A Workshop for Authors and Creators of Academic Works
Who Owns Your Scholarship? Copyright, Publication Agreements, and Good Policy
* Who owns the article or book you just published?
* Who owns your course syllabus and lecture notes?
* Who controls publishing in your discipline?
* How can you fairly use the work of others in your scholarship?
* How does the new University Copyright Policy affect you?
Attend this short workshop to discuss these questions with your colleagues and learn how to manage your copyrights while increasing the impact of your work by providing the greatest possible visibility and access.
Monday, February 16, 2009
Great Hall, Coffman Memorial Union
Free to University of Minnesota community.
This event has been designated by the Office of the Vice President for Research to satisfy the Awareness/Discussion component of the Responsible Conduct of Research (RCR) continuing education requirement.
After many months of planning between the University Libraries and the Graduate School, current doctoral students can now provide broad public access to their dissertations through the University Digital Conservancy. The University Digital Conservancy is an open access institutional digital repository serving the University of Minnesota community. Early data indicates that graduate students have embraced the option, with 83% participation in December 2008. Discussions are underway now about broadening the option to include Master's Plan A students. For more information:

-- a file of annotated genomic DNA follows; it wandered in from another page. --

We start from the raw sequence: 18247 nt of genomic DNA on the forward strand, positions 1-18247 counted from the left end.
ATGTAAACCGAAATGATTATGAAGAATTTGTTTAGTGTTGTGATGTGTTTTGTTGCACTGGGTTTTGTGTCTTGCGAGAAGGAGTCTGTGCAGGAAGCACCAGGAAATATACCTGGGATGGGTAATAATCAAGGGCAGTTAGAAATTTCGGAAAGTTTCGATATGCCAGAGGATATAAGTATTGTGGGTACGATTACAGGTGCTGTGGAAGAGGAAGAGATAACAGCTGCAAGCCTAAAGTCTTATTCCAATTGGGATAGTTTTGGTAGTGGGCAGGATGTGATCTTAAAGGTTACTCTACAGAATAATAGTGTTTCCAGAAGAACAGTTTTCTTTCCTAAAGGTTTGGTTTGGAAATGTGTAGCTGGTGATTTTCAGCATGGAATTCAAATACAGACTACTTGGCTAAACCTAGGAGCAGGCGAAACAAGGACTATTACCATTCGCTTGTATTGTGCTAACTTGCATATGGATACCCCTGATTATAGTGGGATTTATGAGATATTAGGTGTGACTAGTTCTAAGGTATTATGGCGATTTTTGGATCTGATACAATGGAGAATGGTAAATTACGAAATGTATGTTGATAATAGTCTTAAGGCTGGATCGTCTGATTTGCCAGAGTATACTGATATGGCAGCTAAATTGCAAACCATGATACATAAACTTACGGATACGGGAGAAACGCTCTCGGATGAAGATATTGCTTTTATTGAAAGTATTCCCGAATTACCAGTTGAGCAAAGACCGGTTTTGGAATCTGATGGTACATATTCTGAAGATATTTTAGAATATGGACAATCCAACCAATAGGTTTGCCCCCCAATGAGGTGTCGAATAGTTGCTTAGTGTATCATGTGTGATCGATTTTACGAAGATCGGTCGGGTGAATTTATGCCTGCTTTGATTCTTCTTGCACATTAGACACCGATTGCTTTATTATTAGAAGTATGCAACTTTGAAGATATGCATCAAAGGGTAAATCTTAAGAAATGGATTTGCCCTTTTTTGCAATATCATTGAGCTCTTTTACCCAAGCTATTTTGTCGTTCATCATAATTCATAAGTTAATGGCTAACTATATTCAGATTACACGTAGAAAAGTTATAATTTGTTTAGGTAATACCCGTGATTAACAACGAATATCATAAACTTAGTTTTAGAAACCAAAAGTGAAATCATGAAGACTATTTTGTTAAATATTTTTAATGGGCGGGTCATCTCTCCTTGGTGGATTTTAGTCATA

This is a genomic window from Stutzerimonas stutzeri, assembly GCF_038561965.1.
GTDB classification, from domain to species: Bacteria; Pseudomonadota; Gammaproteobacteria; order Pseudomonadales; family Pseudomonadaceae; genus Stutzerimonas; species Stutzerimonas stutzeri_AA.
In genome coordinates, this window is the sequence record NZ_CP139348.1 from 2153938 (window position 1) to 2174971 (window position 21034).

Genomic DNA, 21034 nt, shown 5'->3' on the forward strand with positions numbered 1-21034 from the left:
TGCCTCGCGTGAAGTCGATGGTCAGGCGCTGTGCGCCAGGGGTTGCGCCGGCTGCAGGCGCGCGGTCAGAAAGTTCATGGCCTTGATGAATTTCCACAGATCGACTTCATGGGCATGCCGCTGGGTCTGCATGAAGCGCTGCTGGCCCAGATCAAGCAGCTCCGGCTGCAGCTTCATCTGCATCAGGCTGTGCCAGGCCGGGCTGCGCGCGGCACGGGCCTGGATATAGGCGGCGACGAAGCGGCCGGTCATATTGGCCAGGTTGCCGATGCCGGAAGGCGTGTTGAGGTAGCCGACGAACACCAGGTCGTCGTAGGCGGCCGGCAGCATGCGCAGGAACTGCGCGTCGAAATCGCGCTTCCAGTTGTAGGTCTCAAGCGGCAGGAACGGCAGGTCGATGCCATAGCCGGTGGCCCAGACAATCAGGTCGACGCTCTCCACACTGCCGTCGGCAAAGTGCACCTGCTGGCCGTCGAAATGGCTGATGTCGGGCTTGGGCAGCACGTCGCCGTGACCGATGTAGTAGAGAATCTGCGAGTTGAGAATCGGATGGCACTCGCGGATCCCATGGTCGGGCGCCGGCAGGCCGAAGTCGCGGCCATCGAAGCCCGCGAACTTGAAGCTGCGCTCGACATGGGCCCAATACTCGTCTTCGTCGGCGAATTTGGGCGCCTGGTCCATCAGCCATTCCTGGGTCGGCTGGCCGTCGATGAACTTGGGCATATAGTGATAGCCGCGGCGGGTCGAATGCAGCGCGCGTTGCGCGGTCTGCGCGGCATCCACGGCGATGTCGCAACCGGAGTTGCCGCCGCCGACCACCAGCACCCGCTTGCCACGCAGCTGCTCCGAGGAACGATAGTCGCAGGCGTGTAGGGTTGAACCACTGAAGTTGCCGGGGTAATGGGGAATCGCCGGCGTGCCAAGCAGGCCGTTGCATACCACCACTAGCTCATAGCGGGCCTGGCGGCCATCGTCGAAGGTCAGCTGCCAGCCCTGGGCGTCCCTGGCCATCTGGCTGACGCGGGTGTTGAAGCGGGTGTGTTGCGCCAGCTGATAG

From a January 6 press release by the Society for Scholarly Publishing:
The Society for Scholarly Publishing (SSP), along with other important players in the STM world, is participating in the Chicago Collaborative (CC). The CC, established in May 2008, is a Working Group of representatives from key science, technology, and medicine (STM) publisher organizations, editorial associations, and an academic health sciences library organization. The name reflects the founding meeting location and emphasizes the spirit of the initial meeting: the importance of collaboration in addressing the major challenges and opportunities associated with scholarly scientific communication. The CC’s constituency includes academic health center personnel (administrators, faculty, researchers, clinicians, and students).
The CC believes that collaboration is essential to successful scholarly scientific communication. Goals include:
1. Develop a shared understanding of scholarly scientific communication issues;
2. Create effective strategies to address common understandings; and,
3. Enhance trust and dialog among CC members.
Expected outcomes include a sustainable mechanism for ongoing conversations and actions among publisher, editor, and librarian communities which does not follow the traditional buyer/seller model found in other forums and a trusted venue to discuss broad scholarly scientific communication opportunities and challenges.
More information is available in the full press release.